Hubei, China.– Controlling and taming the powerful waters of the Yangtze River has, for centuries, been a fundamental part of China’s history. Construction on the Three Gorges Dam began in 1993 in response to the growing energy needs of the region, home to Asia’s biggest river, and to combat the floods that swept away everything in their path.
Proposed by Mao Zedong in the 1950s, in September 2016 - 23 years after the project was launched - the Chinese government announced the completion of the mega-structure which features 32 turbine generators, a system of two-way locks, and a ship elevator.
With a yearly generating capacity of 100 billion kilowatt hours of clean energy, equal to burning 50 billion tons of coal, the Three Gorges hydroelectric power plant, located in the city of Yichang, Hubei province, is contributing to mitigating the effects of global warming and preventing acid rain, explained Peng Minnin, a worker at the dam.
Measuring 6,300 kilometers, the Yangtze is China’s longest river and supplies the world’s second economic power with 53.4% of its hydro-energy exports.
The construction of the dam has provided great benefits for the region and country, including clean energy, improvements in shipping, and greater flood control.
According to experts from this state enterprise, in 2016, the Three Gorges produced 94.2 billion kilowatt hours of power, supplying clean energy to 130 million families in south, east, and central China.
Despite being able to satisfy half the population’s energy needs, the facility currently only generates 3% of the country’s clean energy.
As such, Peng noted that although the dam is the largest of its kind in the world, the Three Gorges doesn’t produce the most energy: first place in this regard goes to the Itaipú Dam on the Paraná River. “The hydroelectric plant isn’t currently operating at 100% of capacity, because the Yangtze riverbed must be protected.”
Meanwhile, this monumental work, which cost the Chinese government between 22.5 and 40 billion dollars in 1993, can store 39.3 billion cubic meters of water and has a flood control capacity of 22.15 billion cubic meters, protecting the 50 million citizens who live along the Yangtze’s shores.
The 185 meter high and 2,309 meter-long dam has 32 turbine generators, each able to produce 700 megawatt hours of power, as well as two others with a capacity of 50 MW; while the plant generates a total of 22,500 MW of electricity for national consumption.
However, the Three Gorges is more than just a hydroelectric project. Twenty-three years after work began, on September 18, 2016, the project officially concluded with the launch of one final detail: a ship elevator.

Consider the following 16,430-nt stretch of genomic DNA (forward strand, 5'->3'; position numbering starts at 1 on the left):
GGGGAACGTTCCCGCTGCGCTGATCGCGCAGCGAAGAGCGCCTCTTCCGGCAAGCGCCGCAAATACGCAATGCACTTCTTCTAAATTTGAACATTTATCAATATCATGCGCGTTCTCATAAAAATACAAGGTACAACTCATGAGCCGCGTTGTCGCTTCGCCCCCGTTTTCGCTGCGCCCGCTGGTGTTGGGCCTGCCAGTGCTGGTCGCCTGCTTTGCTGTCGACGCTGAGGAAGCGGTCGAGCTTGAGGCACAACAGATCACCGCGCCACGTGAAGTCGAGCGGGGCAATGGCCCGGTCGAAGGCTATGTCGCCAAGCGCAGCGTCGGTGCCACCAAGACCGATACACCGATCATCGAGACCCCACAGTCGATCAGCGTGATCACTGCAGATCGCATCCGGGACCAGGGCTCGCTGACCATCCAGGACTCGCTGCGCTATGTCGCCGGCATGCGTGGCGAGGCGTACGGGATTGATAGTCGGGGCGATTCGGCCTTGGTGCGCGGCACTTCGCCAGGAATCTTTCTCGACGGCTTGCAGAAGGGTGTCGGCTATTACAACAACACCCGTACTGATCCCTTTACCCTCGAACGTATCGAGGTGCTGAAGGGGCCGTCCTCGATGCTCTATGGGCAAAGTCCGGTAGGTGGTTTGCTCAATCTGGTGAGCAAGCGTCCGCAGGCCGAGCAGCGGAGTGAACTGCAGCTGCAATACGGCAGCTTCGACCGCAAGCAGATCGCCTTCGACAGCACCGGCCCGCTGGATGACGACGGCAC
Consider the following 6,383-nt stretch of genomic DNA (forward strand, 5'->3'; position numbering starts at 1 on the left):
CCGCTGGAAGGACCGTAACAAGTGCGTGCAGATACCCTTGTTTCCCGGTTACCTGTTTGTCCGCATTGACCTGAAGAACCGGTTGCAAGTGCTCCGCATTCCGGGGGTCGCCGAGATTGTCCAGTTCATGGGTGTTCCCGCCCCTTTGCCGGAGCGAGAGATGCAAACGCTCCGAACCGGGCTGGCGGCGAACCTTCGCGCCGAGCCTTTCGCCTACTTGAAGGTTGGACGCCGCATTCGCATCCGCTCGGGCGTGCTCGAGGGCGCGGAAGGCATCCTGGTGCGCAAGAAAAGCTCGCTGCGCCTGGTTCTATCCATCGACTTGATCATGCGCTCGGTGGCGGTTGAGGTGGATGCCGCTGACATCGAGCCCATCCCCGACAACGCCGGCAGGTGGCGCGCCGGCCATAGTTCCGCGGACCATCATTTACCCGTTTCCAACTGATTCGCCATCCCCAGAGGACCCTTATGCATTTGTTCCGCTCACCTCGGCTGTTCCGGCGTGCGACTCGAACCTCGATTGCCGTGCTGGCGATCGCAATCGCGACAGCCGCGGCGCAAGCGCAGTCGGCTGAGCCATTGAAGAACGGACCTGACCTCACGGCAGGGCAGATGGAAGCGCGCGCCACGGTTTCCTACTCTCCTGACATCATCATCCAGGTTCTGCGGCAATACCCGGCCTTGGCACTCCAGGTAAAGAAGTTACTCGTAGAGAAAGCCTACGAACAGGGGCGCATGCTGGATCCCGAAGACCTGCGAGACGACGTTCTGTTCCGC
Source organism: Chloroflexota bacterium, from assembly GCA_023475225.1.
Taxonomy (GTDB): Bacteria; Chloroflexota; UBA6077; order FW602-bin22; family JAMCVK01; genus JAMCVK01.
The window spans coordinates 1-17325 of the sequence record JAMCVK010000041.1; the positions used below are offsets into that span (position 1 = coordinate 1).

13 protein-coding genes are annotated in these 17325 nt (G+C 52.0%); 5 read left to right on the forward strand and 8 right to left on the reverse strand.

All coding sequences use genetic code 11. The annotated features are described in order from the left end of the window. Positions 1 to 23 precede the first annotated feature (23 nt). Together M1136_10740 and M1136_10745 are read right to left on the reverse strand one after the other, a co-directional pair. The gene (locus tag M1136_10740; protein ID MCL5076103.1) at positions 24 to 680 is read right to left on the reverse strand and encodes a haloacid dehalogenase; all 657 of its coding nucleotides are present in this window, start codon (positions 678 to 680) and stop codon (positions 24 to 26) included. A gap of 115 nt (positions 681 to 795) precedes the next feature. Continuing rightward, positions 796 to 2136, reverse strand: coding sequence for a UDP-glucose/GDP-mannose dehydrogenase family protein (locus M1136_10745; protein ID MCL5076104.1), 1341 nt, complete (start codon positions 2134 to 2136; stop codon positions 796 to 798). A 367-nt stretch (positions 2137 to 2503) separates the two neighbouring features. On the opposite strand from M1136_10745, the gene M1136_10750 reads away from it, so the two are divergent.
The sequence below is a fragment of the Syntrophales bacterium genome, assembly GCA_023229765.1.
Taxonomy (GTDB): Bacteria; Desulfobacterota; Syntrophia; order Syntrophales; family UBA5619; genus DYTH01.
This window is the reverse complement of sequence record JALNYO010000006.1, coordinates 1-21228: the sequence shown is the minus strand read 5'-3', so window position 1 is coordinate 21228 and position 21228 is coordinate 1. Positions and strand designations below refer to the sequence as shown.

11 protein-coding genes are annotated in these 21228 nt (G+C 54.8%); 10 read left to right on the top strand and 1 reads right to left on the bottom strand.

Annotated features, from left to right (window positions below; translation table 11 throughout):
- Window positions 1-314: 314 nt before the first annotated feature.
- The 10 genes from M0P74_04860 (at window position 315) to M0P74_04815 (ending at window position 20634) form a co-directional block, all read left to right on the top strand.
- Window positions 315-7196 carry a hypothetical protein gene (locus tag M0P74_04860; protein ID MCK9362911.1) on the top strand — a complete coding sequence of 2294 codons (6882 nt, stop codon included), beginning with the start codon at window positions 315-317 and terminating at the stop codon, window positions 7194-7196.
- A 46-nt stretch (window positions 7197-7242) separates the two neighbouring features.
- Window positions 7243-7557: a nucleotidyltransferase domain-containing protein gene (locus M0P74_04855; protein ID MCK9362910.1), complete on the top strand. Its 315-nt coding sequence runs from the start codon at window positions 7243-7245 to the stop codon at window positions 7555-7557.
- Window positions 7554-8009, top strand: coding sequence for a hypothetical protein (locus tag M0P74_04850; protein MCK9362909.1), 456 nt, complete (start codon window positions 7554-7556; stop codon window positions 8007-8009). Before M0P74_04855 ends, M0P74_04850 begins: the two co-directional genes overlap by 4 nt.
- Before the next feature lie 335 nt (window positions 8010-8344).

Until then, the only way ships and river traffic could bypass the dam was via a system of five locks, a process which took about four hours.
The Yangtze is a congested river highway, full of both passenger and cargo ships. As such the new elevator will allow vessels weighing a maximum of 3,000 tons to cross the 113 meter stretch separating the river and the dam in less than 40 minutes, according to the institution.
Designed by Chinese and German engineers, the world’s biggest elevator, as it has been dubbed, is currently in the testing phase.
SOCIAL & ENVIRONMENTAL IMPACT
According to Peng Minnin, the impact the project would have on ecosystems and the lives of inhabitants was a priority throughout the process.
“The construction of the project served to improve local infrastructure and living conditions in the areas around the Yangtze,” she stated.
Peng went on to explain that the government invested 39.2 billion yuans in efforts to control water pollution in the region. Clean-up efforts were also carried out in the area before, during, and after construction, while a system to replace dirty water with clean, was created.
She noted that efforts are currently underway to artificially revive populations of several fish species which have been notably affected by the construction of the Dam.
Meanwhile, over 50% of the project’s total cost went toward relocating 1.4 million people to other areas in the province of Hubei, in order for the dam to be built.
A TOURIST ATTRACTION
As famous as it is controversial, the dam gets its name from the zone located close to the Yangtze River, composed of three gorges: the Qu Tang, Xi Ling and Wu.
This undeniable tourist attraction for the region, which thousands of years ago was home to the Tujia community - also known the Three Gorges tribe - of the ancient Ba and Chi culture - now also features a series of structures from where ordinary citizens can admire this impressive feat of engineering, up close.